Las Vegas, Nevada – Although Chinese-backed startup electric car company Faraday Future has yet to build a car for sale to a customer, this prototype, the FF91 (Nine-One) looks more achievable, at least on paper, than the frankly science-fiction concept it displayed at last year’s Consumer Electronics Show in Las Vegas.
Revealed at an exclusive event ahead of the 2017 CES, it’s unashamedly aimed straight at the Tesla Model X. Faraday boss Nick Sampson describes it as a luxury crossover with supercar performance (sorry, but to us it looks more like an MPV with attitude) and he’s talking some big numbers, starting with a 195kW/450Nm electric motor on each wheel for a total of 780kW and 1800Nm, enough to take it from 0-100km/h in a claimed 2.39 seconds.
It’s also a big car, 5250mm long on a 3200mm wheelbase, 2283mm wide and 1598mm high, but Sampson doesn’t quote weight which, given that it has a huge 130kWh LG battery pack under the floor (the biggest you can get on a Tesla Model X is 100kWh) is likely to be considerable, although rear-wheel steering will help to make it more agile, particularly at freeway speeds.
That humungous powerbank does, however, give the Nine-One an EPA-estimated range of more than 600km, according to the maker, from what it claims is the world’s highest energy density battery.
Each production model will also come with a home charger, which Faraday says will work with any domestic supply in the world. Connected to a 240 volt AC outlet, it will top up the battery from 50 percent to fully charged in less than four and a half hours – which means it will probably need a full overnight charge if the battery is anywhere near flat.
Both front and rear doors open from the B pillar outwards, with sensors to prevent car-park dings, and the Nasa-inspired ‘zero gravity’ rear seats, with adjustments for upper back, lumbar and calf support, can recline to 60 degrees, while also offering heating, cooling and massage functions.
The glass roof, side and rear windows are made from polymer-dispersed liquid crystal dimming glass – just tap on the glass with a finger for instant privacy and/or shade.
There’s no key – the FF91 uses FFID, a smartphone app from partner internet company LeEco, and built-in cameras, to recognise your face; it can even gauge your mood from your expression and adjust accordingly, like a well-trained butler.
It will greet you, open the doors, and adjust the seats, climate and infotainment settings to your preferences – then you just get in, buckle up and put foot to drive away.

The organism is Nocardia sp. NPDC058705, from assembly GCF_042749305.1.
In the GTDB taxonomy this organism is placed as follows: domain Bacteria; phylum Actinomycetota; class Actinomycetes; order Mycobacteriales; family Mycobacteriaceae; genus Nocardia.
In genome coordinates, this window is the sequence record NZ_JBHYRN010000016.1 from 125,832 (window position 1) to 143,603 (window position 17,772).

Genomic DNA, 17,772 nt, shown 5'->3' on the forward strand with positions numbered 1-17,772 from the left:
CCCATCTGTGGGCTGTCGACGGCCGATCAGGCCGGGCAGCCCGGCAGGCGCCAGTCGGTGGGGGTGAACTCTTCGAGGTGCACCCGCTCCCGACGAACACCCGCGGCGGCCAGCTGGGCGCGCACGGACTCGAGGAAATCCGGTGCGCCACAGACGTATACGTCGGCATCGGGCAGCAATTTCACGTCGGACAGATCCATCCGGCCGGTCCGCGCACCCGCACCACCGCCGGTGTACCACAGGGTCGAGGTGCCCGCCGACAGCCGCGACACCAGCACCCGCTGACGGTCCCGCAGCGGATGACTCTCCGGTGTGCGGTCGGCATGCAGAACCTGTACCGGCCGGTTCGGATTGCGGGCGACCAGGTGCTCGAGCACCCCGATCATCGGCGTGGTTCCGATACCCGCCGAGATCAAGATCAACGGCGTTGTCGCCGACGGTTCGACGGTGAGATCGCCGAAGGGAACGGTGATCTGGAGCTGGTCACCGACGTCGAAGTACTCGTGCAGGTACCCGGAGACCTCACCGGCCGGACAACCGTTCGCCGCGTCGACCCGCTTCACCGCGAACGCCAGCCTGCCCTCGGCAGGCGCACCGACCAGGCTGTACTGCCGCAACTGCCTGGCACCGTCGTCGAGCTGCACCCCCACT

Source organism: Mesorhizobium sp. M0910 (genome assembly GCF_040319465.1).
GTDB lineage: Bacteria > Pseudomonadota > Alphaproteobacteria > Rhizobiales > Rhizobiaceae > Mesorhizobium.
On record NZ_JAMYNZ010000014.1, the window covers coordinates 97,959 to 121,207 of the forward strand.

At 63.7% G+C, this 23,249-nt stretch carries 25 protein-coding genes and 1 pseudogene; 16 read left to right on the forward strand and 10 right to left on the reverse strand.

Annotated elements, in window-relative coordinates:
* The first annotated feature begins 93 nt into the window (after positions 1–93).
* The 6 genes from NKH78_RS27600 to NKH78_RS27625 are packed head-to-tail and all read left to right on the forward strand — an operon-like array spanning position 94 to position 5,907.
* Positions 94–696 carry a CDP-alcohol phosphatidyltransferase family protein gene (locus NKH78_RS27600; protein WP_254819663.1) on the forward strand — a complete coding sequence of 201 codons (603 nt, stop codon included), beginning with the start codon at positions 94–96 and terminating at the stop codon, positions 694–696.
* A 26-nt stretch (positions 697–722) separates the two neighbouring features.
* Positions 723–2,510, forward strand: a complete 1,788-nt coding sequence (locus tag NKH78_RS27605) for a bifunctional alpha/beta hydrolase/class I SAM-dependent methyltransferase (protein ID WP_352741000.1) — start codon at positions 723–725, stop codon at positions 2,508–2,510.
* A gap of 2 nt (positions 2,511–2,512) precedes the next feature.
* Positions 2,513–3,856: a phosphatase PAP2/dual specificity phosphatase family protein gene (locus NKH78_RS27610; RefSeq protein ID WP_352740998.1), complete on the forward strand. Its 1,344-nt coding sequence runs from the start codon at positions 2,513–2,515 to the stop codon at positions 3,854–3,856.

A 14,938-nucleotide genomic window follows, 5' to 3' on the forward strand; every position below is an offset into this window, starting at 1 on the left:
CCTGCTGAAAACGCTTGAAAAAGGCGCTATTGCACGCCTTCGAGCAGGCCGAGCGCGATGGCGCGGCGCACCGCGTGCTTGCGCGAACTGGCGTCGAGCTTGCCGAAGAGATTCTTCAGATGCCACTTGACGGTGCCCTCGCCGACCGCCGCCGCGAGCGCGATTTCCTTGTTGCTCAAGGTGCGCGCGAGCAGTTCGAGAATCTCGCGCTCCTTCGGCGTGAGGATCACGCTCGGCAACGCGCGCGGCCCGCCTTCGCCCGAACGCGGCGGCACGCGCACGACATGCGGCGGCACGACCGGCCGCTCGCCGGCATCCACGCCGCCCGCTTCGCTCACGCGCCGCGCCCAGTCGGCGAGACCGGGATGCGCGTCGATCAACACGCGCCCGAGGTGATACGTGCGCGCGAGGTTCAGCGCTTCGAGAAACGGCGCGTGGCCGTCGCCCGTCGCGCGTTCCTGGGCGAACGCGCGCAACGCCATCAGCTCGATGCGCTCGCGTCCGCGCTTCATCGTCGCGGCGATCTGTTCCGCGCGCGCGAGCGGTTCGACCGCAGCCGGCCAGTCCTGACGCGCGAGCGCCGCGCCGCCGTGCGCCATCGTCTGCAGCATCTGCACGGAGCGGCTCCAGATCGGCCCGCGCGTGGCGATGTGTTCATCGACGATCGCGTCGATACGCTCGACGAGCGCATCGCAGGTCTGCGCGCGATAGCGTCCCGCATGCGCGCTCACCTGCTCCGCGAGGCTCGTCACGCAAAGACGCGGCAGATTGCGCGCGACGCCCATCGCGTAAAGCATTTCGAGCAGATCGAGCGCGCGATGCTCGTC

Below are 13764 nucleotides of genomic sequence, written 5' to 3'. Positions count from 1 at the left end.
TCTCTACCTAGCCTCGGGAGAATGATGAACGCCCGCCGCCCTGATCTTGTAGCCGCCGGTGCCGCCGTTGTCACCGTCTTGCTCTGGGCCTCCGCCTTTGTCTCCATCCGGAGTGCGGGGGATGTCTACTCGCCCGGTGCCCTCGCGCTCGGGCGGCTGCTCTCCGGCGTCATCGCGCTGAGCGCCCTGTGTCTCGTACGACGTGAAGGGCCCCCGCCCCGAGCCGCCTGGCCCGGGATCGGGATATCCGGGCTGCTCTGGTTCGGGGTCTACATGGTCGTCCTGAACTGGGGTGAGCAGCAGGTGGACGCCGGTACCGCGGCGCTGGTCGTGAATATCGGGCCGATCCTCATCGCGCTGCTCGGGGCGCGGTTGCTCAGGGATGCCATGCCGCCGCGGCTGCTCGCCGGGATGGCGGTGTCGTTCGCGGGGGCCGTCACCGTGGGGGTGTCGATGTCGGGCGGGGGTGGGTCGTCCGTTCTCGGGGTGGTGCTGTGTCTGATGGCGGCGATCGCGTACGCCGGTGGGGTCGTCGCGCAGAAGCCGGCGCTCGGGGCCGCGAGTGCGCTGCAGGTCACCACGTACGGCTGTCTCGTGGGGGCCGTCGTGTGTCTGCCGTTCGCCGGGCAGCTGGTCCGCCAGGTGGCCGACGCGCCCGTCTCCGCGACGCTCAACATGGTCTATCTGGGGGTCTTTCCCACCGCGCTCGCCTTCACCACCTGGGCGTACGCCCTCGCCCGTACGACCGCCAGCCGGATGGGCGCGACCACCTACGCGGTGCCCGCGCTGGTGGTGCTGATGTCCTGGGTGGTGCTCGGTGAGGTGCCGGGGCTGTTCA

In place of rear-view mirrors, there’s a high-definition display that merges the images from a rear camera and two side cameras into one seamless image that almost eliminates blind spots – although, ironically, this system isn’t street-legal in the United States, so each Nine-One sold in the domestic market will also come with conventional side mirrors that clip on in place of the side cameras.
The FF91 also has an unprecedented array of ‘eyes and ears’, including 10 high-definition cameras, 13 long and short-range radars and 12 ultrasonic sensors, as well as what Sampson says will be the first Lidar transponder on a production car, in a little housing that looks like a yacht bollard and pops up from the bonnet as a visual signal to pedestrians and other road users that the car is driving itself.
These will enable the Nine-One to park itself – and to come and pick you up on request via another LeEco app – in private car-park areas. As legislation advances, says Sampson, that’ll be extended to the public roads as well.
Place your order
Even though its planned assembly plant in Nevada has yet to be built, Faraday Future is taking deposits at $5000 (R68 500) each for delivery sometime in 2018, at a price yet to be determined.
The first 300 orders will have the opportunity to upgrade to a special first-edition model, the Alliance Edition, in March 2017. A portion of the price of each Alliance Edition will be donated towards an environmental fund, as will all the proceeds from the sale of the first FF 91 Alliance Edition, which will be auctioned at a gala in March.
This is especially appropriate as the company is named for British scientist Sir Michael Faraday (1791-1867) the discoverer of electromagnetic induction, the principle upon which all electric motors are based. Less well known is that he was also one of the first to document the effect of man on his environment, in an investigation of industrial pollution in Swansea, Wales, in the early 1850s.